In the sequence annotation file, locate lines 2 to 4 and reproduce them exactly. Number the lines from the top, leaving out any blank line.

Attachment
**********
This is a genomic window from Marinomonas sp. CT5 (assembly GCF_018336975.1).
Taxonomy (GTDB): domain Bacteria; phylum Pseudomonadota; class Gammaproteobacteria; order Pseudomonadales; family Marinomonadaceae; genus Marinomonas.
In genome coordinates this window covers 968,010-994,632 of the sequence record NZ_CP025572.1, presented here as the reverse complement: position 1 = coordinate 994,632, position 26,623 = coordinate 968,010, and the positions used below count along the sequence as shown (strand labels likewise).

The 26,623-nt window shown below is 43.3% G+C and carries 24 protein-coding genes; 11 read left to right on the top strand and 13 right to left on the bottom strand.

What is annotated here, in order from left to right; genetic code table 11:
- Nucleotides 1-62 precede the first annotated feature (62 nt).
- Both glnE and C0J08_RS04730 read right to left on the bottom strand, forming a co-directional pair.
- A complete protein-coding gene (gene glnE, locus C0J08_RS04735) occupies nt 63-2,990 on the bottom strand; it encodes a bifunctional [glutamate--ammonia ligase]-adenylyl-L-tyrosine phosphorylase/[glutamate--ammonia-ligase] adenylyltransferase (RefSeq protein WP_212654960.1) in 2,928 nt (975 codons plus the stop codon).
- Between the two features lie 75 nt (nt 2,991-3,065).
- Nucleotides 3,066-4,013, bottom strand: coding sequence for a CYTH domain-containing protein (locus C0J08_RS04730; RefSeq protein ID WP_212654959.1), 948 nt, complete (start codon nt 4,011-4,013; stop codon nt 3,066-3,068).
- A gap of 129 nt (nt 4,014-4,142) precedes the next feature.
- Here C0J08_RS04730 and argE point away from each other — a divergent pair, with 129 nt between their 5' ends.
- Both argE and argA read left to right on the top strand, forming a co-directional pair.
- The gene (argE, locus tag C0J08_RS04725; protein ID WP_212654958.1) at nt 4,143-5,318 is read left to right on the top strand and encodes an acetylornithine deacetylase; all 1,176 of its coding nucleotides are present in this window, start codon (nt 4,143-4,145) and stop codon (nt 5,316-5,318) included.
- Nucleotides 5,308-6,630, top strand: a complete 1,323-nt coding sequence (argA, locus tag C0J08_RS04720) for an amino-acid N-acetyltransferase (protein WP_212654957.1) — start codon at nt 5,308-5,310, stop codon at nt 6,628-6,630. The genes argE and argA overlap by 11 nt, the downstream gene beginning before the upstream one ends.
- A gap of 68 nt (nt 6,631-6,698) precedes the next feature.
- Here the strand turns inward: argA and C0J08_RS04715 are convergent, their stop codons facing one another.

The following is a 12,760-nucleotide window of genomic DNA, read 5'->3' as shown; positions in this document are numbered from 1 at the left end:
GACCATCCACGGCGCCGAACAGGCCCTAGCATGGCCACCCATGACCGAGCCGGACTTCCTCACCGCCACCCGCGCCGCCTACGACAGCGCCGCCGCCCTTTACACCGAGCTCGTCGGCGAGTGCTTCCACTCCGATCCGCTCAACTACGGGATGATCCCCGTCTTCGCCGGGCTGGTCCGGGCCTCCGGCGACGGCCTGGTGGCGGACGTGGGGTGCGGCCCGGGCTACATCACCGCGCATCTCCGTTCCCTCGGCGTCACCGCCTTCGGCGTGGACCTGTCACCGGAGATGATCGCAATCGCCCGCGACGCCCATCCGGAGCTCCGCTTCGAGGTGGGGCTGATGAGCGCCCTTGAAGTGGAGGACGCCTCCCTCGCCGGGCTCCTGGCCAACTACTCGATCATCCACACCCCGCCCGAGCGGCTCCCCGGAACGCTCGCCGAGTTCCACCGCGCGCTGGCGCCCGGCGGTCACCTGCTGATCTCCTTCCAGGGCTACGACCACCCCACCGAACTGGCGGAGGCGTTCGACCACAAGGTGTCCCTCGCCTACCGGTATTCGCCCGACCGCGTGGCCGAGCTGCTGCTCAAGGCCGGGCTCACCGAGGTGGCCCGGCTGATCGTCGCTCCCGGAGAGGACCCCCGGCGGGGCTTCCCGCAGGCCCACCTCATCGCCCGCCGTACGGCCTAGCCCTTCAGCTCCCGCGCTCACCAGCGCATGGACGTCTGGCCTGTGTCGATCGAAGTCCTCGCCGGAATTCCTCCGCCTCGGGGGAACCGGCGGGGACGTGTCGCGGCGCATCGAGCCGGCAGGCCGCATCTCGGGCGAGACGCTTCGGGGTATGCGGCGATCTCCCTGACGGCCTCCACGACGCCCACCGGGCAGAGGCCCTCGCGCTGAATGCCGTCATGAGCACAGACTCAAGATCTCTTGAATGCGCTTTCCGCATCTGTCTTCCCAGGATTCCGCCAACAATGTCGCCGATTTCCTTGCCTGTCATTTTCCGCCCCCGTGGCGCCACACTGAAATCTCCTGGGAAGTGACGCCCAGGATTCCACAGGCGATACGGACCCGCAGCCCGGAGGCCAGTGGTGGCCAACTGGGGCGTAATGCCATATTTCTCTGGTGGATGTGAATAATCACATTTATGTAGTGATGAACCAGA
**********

Taxonomy (GTDB): domain Bacteria; phylum Pseudomonadota; class Gammaproteobacteria; order Pseudomonadales; family Marinomonadaceae; genus Marinomonas.
In genome coordinates this window covers 968,010-994,632 of the sequence record NZ_CP025572.1, presented here as the reverse complement: position 1 = coordinate 994,632, position 26,623 = coordinate 968,010, and the positions used below count along the sequence as shown (strand labels likewise).

The 26,623-nt window shown below is 43.3% G+C and carries 24 protein-coding genes; 11 read left to right on the top strand and 13 right to left on the bottom strand.